2-6 diced jalapeno or serrano peppers
1 pkg. chili seasoning
1 tsp. each: garlic powder ~ black pepper ~ cinnamon ~ sugar ~ parsley
1/2 tsp. each: seasoned salt ~ cayenne pepper ~ adobo ~ epazote ~ oregano
Brown the meat with the meat spices, when meat is almost done toss in the onions, mix once and take off heat.
In big pot mix meat with all other ingredients. Bring to a boil and then turn down to low and simmer for a couple of hours.
Serve over cornbread
I have a chili pot that I only use for chili. It's an extra large aluminum pot, that once belonged to my great-grandmother. She used it for her "New Year's Day" Ragout, but now it's my big ol' chili pot.
Some people swear by caste iron pots for chili, others like to go with slow cookers and crock-pots. For a lot of people, the pot they cook the chili in, is almost as important as the "secret" recipe.
My only real requirement for a good chili pot is size. Mine is a 2-gallon pot, with room for lots of chili!
Cornbread, Crackers or Noodles?
In my family, it's just not chili without the corn bread. We put a slice of cornbread right in the bowl and pour the chili right over it. Then add some shredded cheddar and raw onions and Yum!
In most restaurants, chili is served with saltine crackers on the side, though that also varies depending on what city you are in. Some of the different variations of how people serve and eat their chili are:
Over noodles ~ topped with fritos ~ over rice ~ over french fries ~ with crackers ~ over nachos ~ over hot dogs ~ over cornbread ~ with macaroni ~ over baked potatoes ~ over hamburgers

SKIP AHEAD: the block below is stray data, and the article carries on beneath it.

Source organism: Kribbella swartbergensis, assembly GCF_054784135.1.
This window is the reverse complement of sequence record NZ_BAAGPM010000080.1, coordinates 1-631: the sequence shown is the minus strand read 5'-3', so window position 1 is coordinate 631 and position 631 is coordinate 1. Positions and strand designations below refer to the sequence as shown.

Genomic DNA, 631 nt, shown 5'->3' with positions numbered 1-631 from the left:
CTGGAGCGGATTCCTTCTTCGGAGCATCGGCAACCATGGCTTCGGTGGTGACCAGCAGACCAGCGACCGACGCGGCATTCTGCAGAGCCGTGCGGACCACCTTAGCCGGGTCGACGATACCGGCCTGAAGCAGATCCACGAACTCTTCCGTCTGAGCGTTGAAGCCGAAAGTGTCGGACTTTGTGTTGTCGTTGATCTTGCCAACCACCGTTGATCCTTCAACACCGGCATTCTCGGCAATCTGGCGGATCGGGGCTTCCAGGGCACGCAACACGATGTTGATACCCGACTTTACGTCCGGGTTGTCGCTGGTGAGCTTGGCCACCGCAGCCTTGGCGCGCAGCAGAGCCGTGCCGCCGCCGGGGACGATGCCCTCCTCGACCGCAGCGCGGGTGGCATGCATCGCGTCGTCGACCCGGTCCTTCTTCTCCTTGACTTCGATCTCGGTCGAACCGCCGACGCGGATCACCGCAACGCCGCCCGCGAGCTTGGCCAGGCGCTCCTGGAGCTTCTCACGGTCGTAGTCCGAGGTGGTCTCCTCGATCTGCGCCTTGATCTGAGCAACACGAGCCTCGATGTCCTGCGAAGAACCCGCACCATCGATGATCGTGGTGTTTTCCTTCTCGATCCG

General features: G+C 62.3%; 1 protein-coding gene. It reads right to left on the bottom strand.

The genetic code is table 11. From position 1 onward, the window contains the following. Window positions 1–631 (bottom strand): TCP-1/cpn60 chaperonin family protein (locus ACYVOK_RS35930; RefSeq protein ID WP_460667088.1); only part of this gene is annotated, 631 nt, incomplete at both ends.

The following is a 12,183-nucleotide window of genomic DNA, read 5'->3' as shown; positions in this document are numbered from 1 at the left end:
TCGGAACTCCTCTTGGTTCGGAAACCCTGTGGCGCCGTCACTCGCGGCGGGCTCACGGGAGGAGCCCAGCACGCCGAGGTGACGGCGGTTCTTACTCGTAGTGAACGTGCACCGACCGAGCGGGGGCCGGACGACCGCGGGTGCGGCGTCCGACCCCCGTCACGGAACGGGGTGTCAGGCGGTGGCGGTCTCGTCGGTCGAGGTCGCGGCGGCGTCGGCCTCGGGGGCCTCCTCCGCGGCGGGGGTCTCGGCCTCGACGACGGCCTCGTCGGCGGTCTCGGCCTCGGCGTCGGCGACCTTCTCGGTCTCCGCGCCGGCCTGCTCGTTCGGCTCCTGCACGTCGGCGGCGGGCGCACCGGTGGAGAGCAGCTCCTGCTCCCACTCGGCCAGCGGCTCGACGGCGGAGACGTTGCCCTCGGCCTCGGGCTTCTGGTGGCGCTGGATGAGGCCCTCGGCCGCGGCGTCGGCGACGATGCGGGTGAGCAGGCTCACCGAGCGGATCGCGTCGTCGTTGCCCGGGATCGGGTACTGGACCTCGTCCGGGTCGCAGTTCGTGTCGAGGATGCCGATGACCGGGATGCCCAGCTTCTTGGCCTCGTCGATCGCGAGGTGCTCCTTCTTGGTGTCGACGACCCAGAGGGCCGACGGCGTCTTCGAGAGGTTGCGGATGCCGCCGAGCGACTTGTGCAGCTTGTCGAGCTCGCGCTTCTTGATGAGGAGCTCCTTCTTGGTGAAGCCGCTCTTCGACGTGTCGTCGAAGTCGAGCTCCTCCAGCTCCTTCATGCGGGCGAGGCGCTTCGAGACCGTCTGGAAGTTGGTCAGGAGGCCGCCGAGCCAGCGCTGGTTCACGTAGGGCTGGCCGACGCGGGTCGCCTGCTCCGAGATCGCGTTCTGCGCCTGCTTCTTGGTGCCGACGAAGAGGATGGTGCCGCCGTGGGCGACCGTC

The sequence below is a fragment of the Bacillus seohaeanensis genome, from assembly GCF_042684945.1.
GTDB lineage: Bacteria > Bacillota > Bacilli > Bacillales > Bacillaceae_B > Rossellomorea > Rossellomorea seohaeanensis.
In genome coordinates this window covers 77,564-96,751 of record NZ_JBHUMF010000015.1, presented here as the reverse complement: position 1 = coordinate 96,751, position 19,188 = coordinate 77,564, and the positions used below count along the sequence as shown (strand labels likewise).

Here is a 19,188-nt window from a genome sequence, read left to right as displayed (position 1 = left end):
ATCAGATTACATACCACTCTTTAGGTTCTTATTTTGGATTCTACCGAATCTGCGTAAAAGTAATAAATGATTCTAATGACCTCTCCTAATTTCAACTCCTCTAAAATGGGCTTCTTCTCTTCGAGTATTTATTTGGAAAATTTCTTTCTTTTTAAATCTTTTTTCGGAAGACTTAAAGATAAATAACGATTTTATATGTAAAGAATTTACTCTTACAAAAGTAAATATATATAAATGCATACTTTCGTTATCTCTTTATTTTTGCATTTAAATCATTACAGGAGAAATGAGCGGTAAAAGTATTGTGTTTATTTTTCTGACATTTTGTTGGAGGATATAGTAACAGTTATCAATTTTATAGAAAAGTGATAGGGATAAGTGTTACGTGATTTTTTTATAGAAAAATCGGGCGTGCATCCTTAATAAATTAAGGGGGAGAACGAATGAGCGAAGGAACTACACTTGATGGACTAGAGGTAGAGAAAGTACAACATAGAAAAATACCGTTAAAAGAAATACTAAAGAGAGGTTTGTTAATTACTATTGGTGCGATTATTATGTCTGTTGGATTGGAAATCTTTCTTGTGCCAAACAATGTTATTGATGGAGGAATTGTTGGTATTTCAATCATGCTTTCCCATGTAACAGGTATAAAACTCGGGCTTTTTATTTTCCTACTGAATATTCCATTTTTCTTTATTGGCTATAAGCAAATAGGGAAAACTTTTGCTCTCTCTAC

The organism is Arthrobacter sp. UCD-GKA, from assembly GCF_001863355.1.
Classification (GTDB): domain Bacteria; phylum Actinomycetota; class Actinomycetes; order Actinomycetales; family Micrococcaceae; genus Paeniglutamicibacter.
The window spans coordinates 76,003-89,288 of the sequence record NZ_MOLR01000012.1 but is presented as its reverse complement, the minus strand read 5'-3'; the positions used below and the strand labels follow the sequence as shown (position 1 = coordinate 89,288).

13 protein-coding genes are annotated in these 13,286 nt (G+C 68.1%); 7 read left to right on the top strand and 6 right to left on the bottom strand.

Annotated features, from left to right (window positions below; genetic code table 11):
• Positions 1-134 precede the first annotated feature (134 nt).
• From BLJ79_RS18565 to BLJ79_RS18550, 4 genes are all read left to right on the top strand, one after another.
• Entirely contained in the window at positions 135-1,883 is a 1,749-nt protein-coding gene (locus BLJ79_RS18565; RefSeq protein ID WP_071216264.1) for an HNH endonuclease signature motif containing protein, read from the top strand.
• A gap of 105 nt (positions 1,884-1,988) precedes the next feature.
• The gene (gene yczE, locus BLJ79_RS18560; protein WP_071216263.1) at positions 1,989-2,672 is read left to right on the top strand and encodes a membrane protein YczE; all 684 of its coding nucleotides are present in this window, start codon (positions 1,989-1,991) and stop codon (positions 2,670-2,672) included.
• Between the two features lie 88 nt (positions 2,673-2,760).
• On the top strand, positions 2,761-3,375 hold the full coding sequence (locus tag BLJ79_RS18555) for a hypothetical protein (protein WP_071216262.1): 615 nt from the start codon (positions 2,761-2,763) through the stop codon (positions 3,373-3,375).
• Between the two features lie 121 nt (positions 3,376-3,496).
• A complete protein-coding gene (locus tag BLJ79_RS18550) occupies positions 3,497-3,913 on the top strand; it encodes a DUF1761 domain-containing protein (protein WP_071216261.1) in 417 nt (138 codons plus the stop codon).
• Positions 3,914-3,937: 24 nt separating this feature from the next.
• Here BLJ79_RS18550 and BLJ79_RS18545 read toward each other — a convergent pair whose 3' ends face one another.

There really is no limit to the things you can do with chili. A favorite treat in our family was chili pancakes. My Dad would make cornbread pancakes and we would pour chili over them, top them with cheese, onions and sour cream...deliscious and fun!
How Do You Eat Your Chili?
What is your favorite way to eat chili?
I personally, don't really have a "secret ingredient" in my chili, but my Dad always uses dried pinto beans that he soaks over-night in beer. Lots of people do have "secret ingedients" that they believe makes their chili the best.
Some of these ingredients can seem pretty strange, others sound pretty good. Here are some of the more popular secret ingredients people use: oregano, peanut butter, pineapple, bananas, oranges, tomatillos, beer, chorizo, cocoa, chocolate, Bar-B-Q sauce, coffee, tequila, cola, hoisin sauce, honey, cinnamon, saffron, molasses, vinegar, wine, whiskey, cocoa, bourbon, or curry powder.
I actually use quite a few of those ingredients, but never thought of them as "secret ingredients" because that's just how I make chili.
Throw A Chili Cook-Off Party!
A Fun Potluck Idea!
A chili cook-off party is a great alternative to the same old potluck.
Send out invitations that give guests a chioce between bringing their "secret recipe" chili or a dish to share.
Serve the chili in small beverage cups, so everyone can try each kind.
Give each guest a "secret ballot" card (index cards work great) so each guest can vote for their favotite chili. You can even have catagories like: hottest, tastiest, most unusual, etc...
Have prize ribbons or inexpensive prizes for the winners.
Decorate with lots of fun "chili pepper" and "fiesta" decorations.
A pinata can also be a fun chili cook-off party activity!